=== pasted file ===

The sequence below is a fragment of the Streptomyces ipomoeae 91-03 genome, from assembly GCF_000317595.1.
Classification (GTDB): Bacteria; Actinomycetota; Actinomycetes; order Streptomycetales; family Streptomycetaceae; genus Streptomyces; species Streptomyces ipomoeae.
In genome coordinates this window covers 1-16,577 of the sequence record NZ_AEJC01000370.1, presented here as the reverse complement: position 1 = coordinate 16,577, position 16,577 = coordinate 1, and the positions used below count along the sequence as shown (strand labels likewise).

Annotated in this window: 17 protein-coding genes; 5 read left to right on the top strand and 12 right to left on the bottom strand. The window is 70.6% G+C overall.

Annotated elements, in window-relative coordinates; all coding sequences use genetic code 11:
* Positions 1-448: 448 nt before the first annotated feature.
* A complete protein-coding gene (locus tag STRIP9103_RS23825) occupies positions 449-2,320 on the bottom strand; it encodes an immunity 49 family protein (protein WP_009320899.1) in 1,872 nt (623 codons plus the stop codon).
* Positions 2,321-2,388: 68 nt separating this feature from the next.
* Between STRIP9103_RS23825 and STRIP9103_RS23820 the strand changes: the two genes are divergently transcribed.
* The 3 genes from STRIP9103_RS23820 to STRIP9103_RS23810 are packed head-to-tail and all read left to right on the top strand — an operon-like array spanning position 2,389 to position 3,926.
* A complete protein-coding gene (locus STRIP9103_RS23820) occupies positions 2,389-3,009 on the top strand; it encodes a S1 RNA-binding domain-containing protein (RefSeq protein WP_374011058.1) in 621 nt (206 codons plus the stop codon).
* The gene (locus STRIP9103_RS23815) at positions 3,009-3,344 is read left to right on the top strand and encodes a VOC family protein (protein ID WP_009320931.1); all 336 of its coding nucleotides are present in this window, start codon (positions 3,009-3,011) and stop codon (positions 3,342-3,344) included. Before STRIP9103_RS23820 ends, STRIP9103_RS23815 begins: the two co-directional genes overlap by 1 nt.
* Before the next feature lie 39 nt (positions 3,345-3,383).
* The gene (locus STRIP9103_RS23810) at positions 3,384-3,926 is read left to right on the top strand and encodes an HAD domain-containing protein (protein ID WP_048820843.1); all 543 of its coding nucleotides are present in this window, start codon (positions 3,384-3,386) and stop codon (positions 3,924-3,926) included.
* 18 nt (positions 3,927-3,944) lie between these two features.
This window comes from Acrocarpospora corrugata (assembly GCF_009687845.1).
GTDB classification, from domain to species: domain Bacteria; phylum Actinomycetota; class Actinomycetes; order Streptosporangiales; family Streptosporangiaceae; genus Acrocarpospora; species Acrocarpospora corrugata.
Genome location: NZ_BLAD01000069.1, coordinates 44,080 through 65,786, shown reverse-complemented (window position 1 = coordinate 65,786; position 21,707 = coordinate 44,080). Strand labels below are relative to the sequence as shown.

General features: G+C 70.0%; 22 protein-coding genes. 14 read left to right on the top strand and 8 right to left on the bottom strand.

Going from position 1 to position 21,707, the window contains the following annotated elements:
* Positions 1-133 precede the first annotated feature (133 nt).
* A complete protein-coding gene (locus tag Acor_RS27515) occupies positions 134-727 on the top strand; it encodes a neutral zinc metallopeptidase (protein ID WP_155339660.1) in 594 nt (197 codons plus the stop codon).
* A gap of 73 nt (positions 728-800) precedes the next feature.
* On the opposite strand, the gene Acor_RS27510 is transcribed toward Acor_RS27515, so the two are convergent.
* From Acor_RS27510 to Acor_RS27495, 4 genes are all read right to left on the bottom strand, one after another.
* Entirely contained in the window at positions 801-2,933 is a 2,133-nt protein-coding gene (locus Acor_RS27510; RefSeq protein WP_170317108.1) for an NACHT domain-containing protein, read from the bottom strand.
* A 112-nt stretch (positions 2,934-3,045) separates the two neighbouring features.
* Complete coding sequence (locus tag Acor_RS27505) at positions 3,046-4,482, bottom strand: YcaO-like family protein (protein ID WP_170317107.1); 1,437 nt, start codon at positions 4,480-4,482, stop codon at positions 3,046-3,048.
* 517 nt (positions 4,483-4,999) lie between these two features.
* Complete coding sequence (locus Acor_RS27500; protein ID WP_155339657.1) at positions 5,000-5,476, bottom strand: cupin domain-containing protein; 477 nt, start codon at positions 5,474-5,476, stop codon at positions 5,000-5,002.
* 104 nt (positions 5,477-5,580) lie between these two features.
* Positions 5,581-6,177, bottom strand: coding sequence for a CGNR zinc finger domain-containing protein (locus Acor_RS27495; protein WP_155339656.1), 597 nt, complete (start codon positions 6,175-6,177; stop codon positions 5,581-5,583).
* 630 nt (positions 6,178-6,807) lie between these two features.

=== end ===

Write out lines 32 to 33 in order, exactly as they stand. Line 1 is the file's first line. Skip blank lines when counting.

* Positions 5,581-6,177, bottom strand: coding sequence for a CGNR zinc finger domain-containing protein (locus Acor_RS27495; protein WP_155339656.1), 597 nt, complete (start codon positions 6,175-6,177; stop codon positions 5,581-5,583).
* 630 nt (positions 6,178-6,807) lie between these two features.